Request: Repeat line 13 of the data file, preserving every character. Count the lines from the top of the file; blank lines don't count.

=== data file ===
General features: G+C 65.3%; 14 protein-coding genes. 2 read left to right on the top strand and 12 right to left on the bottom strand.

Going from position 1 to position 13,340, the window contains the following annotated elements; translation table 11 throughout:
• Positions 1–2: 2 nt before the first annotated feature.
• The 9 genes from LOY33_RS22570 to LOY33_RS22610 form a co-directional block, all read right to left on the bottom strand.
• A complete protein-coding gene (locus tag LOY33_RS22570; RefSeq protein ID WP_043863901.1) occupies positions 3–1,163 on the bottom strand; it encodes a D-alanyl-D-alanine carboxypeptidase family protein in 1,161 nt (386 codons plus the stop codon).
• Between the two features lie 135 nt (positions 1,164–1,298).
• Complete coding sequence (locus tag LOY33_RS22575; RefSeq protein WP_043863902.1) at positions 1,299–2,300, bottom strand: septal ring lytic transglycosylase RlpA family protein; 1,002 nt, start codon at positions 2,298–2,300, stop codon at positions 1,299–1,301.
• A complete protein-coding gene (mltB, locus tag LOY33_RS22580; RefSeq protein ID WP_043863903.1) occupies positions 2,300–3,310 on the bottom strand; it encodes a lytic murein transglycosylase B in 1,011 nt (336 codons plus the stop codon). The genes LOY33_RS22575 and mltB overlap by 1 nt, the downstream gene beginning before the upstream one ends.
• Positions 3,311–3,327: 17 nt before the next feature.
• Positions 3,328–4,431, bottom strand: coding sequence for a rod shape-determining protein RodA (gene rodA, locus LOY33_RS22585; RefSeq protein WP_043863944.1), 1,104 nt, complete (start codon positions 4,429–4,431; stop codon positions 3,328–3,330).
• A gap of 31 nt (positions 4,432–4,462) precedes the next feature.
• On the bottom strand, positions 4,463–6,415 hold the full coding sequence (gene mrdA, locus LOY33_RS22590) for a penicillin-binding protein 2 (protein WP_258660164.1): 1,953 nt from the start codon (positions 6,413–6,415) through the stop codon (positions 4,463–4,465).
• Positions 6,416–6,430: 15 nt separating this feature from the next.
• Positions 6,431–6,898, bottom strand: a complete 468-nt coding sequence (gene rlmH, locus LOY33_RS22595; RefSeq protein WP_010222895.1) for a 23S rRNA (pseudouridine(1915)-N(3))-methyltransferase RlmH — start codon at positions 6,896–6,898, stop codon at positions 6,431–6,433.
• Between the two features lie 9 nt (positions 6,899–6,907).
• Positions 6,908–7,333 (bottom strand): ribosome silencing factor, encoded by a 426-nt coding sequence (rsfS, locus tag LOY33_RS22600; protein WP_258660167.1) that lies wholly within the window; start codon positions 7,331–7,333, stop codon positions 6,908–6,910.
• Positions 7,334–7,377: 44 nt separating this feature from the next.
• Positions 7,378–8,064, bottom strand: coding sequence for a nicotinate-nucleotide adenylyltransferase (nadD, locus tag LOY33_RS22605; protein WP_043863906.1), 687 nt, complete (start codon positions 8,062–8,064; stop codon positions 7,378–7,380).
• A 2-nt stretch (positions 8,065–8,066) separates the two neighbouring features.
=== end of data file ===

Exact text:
• Positions 6,416–6,430: 15 nt separating this feature from the next.